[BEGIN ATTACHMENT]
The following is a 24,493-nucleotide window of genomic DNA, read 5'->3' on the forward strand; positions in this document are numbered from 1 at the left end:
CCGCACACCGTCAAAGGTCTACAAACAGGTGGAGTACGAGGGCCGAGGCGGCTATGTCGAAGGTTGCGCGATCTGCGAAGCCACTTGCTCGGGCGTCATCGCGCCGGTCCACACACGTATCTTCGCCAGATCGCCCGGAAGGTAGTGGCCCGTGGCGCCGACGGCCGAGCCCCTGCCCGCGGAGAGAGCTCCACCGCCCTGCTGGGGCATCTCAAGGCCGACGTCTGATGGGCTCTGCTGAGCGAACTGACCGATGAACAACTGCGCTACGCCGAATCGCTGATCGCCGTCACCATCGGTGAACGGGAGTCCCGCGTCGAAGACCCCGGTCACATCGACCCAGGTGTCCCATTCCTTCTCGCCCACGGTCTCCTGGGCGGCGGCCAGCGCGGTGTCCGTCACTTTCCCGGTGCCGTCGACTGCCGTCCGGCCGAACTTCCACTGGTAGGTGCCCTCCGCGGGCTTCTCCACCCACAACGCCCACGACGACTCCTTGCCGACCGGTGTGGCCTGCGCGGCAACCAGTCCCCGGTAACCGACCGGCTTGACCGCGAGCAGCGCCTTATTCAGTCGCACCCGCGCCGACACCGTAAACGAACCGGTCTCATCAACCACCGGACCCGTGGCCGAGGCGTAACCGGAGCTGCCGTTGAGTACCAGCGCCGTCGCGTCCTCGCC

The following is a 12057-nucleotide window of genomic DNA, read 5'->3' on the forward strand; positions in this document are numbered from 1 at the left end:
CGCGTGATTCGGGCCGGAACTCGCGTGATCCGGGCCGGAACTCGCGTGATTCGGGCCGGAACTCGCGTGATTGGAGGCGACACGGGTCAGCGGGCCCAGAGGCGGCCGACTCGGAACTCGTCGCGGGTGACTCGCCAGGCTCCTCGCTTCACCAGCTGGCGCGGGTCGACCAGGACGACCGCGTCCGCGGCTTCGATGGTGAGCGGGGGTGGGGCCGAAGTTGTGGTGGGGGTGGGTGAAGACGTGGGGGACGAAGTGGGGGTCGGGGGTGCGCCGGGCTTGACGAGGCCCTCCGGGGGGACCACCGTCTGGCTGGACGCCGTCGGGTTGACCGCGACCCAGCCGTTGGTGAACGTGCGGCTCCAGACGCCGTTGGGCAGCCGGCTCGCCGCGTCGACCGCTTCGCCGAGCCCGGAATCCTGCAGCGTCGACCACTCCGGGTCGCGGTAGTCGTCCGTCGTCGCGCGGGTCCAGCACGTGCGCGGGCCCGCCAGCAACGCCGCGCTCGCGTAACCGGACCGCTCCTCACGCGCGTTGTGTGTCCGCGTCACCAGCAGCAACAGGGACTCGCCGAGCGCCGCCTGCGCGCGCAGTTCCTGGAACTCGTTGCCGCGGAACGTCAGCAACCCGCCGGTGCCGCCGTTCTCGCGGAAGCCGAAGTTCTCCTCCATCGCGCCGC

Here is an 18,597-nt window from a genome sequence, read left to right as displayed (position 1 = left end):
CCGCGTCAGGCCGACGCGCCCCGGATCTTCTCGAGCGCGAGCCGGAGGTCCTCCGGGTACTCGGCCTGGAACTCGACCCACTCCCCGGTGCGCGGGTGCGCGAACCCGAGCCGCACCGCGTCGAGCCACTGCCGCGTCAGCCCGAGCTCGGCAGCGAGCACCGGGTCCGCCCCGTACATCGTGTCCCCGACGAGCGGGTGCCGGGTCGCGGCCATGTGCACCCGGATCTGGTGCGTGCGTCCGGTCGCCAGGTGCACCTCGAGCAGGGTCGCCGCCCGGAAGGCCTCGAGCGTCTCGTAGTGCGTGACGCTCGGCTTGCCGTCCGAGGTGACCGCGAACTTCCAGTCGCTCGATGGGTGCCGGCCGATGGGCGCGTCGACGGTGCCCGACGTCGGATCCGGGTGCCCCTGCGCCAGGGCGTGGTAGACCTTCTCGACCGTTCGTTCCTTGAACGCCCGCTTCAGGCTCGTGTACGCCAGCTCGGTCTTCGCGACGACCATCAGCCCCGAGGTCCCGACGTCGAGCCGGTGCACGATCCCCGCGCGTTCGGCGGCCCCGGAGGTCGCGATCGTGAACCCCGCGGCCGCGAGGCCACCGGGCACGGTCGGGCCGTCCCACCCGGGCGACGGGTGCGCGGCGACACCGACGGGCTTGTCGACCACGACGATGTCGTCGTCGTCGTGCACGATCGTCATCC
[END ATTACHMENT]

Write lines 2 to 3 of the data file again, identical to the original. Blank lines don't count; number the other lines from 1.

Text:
CCGCACACCGTCAAAGGTCTACAAACAGGTGGAGTACGAGGGCCGAGGCGGCTATGTCGAAGGTTGCGCGATCTGCGAAGCCACTTGCTCGGGCGTCATCGCGCCGGTCCACACACGTATCTTCGCCAGATCGCCCGGAAGGTAGTGGCCCGTGGCGCCGACGGCCGAGCCCCTGCCCGCGGAGAGAGCTCCACCGCCCTGCTGGGGCATCTCAAGGCCGACGTCTGATGGGCTCTGCTGAGCGAACTGACCGATGAACAACTGCGCTACGCCGAATCGCTGATCGCCGTCACCATCGGTGAACGGGAGTCCCGCGTCGAAGACCCCGGTCACATCGACCCAGGTGTCCCATTCCTTCTCGCCCACGGTCTCCTGGGCGGCGGCCAGCGCGGTGTCCGTCACTTTCCCGGTGCCGTCGACTGCCGTCCGGCCGAACTTCCACTGGTAGGTGCCCTCCGCGGGCTTCTCCACCCACAACGCCCACGACGACTCCTTGCCGACCGGTGTGGCCTGCGCGGCAACCAGTCCCCGGTAACCGACCGGCTTGACCGCGAGCAGCGCCTTATTCAGTCGCACCCGCGCCGACACCGTAAACGAACCGGTCTCATCAACCACCGGACCCGTGGCCGAGGCGTAACCGGAGCTGCCGTTGAGTACCAGCGCCGTCGCGTCCTCGCC

The following is a 12057-nucleotide window of genomic DNA, read 5'->3' on the forward strand; positions in this document are numbered from 1 at the left end: